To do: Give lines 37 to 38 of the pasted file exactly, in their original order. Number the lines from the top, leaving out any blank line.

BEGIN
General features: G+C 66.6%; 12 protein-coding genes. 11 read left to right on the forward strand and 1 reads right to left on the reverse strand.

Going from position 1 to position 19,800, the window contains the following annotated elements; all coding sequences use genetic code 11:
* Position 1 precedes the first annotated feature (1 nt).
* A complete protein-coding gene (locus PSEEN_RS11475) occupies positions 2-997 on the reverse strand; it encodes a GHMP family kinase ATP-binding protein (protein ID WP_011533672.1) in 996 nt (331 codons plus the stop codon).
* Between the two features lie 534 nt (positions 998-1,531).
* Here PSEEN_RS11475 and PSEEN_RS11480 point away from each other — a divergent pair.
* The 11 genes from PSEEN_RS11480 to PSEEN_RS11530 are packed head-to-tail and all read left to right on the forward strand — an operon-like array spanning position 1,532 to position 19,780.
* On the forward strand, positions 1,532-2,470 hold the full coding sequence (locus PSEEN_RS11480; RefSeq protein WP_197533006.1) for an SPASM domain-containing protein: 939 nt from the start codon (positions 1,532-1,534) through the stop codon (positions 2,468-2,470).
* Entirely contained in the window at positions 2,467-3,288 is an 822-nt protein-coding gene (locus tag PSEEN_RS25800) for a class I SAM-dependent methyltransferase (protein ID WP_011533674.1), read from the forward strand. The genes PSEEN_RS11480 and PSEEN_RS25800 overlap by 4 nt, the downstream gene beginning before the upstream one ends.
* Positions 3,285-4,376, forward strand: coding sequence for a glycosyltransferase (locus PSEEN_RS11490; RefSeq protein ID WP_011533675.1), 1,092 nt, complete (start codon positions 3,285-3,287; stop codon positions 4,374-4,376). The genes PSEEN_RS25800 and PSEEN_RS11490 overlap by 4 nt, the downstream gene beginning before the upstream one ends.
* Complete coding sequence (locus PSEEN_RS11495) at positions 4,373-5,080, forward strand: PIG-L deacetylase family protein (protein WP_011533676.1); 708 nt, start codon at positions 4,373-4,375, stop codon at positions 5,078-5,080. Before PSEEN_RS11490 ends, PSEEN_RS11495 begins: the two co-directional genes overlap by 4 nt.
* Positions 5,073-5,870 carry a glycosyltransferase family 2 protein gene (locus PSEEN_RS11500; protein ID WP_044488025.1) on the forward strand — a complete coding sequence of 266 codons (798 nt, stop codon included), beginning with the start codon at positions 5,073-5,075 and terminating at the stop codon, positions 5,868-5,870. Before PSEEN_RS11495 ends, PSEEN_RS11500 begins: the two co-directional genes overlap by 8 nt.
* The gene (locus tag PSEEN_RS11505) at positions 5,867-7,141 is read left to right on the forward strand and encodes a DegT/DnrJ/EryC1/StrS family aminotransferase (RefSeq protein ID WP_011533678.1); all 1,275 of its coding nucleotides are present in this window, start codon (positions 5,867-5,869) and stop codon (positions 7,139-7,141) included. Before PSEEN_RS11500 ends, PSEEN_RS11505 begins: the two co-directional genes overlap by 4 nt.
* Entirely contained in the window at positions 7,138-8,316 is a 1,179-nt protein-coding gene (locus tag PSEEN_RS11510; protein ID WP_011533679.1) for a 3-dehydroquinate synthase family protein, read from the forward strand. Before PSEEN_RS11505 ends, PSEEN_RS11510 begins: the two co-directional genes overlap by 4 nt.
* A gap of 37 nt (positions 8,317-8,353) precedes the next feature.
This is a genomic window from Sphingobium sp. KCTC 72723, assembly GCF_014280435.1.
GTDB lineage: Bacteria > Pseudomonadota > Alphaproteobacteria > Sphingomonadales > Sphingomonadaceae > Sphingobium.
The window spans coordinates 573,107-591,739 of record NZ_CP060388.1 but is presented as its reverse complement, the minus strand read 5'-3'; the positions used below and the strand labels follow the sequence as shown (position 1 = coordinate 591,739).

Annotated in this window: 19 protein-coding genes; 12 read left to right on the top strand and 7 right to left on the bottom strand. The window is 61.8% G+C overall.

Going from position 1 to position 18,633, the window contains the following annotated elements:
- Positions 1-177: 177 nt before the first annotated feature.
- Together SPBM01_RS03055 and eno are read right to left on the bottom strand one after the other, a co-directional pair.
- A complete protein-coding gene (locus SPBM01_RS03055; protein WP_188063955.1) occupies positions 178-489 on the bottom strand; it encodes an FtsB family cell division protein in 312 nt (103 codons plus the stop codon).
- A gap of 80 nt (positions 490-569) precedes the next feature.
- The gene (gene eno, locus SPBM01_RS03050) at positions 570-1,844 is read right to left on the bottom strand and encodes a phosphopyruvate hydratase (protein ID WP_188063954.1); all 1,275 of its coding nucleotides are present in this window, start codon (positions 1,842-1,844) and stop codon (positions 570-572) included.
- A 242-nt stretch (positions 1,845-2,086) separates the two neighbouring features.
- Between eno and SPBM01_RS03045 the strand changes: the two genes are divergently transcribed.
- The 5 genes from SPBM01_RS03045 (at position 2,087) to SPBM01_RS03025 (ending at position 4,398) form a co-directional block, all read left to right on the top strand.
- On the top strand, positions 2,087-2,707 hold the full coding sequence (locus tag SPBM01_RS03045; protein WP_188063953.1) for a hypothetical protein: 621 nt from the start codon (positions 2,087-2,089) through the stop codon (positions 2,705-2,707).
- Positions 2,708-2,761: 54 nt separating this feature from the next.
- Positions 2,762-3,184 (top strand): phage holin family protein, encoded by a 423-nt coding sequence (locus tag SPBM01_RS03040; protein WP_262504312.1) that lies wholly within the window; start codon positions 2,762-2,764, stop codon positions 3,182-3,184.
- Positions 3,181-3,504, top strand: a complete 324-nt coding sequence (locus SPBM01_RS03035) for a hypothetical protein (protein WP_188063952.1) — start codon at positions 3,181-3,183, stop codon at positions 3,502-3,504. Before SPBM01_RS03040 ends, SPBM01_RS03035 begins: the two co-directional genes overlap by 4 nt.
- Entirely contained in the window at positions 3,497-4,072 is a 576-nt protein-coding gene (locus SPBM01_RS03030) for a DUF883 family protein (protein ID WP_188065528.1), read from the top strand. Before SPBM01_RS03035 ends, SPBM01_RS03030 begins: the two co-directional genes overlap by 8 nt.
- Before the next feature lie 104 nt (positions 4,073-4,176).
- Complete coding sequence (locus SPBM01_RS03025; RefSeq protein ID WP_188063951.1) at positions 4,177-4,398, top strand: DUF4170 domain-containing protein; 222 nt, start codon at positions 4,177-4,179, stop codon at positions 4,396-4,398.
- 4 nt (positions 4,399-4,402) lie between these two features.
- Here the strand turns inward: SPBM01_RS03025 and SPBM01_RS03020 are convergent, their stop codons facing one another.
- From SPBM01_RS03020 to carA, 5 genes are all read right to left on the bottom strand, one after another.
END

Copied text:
- Here the strand turns inward: SPBM01_RS03025 and SPBM01_RS03020 are convergent, their stop codons facing one another.
- From SPBM01_RS03020 to carA, 5 genes are all read right to left on the bottom strand, one after another.